Base your guarantees on your ability to test

Testing is a necessary step to provide your clients with the best possible website, so why not describe it as such? Todd Sieling, of Denim and Steel, describes testing as a core part of the end-to-end web and iOS projects the company takes on. It's a company-wide philosophy: 'We can’t stand behind our work unless we can test it. It’s like how we can’t use fonts that we don’t license.'

Exactly how you stand behind your work is up to you. Because you're choosing the terms of the guarantee, you can make it completely contingent on a client paying for your testing services, and even for accounts on any testing platforms you choose to use.

Offering a guarantee that may require you to fix a website for free is a bit of a gamble, of course. You're betting that you can design and run tests that will catch problems before a given site is out of your control. But with the right tools and solid user testing data up your sleeve, that's a bet you could be comfortable with.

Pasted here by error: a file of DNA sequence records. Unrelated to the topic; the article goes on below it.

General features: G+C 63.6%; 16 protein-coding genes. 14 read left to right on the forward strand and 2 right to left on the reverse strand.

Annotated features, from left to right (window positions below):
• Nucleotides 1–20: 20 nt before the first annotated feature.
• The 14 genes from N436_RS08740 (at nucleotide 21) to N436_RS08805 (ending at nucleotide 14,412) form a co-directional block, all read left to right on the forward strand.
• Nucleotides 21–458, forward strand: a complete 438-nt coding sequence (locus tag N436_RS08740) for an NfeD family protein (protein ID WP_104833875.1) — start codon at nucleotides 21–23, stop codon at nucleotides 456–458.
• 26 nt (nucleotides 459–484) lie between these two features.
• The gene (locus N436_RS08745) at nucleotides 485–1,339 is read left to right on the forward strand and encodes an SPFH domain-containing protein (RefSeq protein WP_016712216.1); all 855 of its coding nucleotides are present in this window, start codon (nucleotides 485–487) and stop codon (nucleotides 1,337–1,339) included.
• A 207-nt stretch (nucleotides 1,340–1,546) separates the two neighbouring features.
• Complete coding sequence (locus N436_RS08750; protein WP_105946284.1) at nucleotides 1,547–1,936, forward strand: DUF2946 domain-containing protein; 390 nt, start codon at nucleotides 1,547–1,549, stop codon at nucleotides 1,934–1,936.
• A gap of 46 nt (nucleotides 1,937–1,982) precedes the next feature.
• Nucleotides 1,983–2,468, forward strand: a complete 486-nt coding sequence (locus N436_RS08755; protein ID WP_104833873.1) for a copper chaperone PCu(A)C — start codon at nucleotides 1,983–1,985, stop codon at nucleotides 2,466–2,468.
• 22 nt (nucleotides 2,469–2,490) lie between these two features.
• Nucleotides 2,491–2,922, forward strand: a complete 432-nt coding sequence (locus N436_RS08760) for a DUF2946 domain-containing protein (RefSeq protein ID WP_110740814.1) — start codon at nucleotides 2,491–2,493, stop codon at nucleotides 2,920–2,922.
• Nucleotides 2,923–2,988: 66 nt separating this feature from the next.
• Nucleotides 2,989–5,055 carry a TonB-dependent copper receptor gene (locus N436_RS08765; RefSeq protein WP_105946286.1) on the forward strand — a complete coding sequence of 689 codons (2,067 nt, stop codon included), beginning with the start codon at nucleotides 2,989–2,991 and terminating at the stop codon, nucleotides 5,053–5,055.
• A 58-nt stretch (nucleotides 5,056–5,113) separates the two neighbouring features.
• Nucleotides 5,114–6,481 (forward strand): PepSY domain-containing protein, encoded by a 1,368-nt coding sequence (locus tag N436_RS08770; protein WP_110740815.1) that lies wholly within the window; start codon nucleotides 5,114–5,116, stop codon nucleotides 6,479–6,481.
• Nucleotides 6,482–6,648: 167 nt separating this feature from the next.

Make testing part of your basic project quote

Your clients come to you because you're the expert: you have design or development skills that they don't have, along with the knowledge of how to produce a finished website for their use. That gives you a little bit of power. If you want to make testing a standard part of your process for building a new website, you can make things that simple.